3. Fast and Pray (Nehemiah 1:4-11)

Now that you’ve detoxed from the bulk of the negative, destructive, and painful energy (all of it may not ever completely go away) by sitting, mourning, and weeping it’s time to start the refueling process. Since you have pushed past the immediate natural, but likely naturally negative, reflexes that accompany catastrophe you can begin to fill that space with constructive, positive, super-powerful vitality and direction that can only come through fasting and prayer.

In the scriptures fasting and prayer are usually noted together because they work like breathing in and breathing out. You’re not actually breathing until you are doing both things in process. So, to really get all the benefit of either fasting or praying, we need to do both in tandem. Think peanut butter and jelly. You can have peanut butter. Jelly is good. But there is no peanut butter and jelly sandwich without…well…you get it. This post isn’t about how to go about this practice. (A couple good resources can be found here and here though.) But, we do need to make sure we integrate it into our response to life’s catastrophes. Fasting and praying refills you with the spiritual nutrients that physical eating can’t. It also sets the foundation for the rest of the response to tough times in our lives.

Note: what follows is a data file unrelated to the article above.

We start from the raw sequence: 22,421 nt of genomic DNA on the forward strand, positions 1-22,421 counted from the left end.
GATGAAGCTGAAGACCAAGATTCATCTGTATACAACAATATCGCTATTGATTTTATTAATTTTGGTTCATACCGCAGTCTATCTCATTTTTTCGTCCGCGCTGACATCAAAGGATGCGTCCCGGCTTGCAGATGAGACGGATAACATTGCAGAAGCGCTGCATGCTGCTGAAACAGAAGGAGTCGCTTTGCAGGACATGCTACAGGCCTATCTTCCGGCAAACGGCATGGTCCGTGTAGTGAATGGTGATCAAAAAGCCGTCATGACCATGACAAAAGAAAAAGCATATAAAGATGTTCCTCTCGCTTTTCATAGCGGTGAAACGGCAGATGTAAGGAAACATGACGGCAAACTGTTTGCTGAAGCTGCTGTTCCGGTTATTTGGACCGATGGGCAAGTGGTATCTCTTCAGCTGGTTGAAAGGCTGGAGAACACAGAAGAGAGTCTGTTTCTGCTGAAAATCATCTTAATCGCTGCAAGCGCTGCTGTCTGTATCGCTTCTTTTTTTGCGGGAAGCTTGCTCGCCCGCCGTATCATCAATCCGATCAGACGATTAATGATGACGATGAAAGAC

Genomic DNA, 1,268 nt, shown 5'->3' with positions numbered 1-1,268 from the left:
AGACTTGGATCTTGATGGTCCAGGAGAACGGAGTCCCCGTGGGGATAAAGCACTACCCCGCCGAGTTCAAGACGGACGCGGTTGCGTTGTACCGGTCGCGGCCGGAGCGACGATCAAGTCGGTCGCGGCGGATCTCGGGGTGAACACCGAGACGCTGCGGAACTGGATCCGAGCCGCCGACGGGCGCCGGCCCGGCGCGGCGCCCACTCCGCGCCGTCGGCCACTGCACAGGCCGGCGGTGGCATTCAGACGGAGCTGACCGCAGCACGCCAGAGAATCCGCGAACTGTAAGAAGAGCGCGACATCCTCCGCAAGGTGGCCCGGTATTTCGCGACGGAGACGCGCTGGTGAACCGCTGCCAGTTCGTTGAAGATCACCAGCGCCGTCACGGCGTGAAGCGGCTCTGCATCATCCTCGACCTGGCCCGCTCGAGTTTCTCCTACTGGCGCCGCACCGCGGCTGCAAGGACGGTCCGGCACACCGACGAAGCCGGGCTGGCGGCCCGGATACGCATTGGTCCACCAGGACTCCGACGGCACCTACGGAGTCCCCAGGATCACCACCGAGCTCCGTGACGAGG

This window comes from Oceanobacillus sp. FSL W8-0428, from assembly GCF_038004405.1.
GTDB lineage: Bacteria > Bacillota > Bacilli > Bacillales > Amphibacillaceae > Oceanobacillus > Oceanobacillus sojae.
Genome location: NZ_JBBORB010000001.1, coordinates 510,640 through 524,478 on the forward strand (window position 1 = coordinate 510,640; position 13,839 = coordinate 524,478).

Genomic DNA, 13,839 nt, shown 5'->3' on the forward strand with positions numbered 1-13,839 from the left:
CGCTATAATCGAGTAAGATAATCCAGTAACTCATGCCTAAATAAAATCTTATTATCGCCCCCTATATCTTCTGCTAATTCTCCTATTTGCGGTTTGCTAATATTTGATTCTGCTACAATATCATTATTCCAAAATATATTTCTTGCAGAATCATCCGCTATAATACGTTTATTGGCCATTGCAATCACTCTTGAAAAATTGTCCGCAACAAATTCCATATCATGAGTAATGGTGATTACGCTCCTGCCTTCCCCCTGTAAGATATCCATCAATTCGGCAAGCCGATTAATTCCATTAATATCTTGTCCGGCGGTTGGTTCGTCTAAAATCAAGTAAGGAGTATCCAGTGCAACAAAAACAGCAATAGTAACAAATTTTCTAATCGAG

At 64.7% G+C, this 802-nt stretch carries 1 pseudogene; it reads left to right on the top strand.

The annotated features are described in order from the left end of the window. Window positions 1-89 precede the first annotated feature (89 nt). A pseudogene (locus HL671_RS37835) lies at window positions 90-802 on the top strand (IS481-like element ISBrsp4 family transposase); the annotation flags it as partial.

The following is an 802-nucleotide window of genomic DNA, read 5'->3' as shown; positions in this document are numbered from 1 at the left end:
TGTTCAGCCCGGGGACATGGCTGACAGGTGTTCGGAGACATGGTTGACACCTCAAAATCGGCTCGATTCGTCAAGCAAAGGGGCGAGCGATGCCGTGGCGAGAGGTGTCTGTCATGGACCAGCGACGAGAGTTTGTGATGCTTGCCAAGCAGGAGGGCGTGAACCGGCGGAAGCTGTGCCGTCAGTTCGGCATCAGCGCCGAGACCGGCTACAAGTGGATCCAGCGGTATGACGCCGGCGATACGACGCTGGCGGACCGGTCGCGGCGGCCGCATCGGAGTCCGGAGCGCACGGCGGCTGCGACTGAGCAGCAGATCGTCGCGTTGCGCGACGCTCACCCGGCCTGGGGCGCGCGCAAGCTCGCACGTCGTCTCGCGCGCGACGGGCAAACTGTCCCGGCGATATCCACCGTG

To get the most out of it focus prayers on really venting to and hearing from God, through spiritual “hearing” and/or through reading scripture. This is the one person you can ALWAYS trust to keep your innermost expressions private. It’s also a time of direction. Where does He want us to go from here? How should we move? What should we take away from this jarring experience? What lessons are there? What eternal truths are being learned through this time? The list of topics goes on. The bottom line is to really get a good bearing on what purpose this time and experience can serve as you grow forward. Finally, write these things down. Whatever you are “hearing”, document it. You’ll need this as you develop your plan for your next moves; for when you actually get up, get out, and get to work. It will also give you a good starting point for future tough times and serve as a way to encourage yourself and others in the future.

More to come…

-a brute connoisseur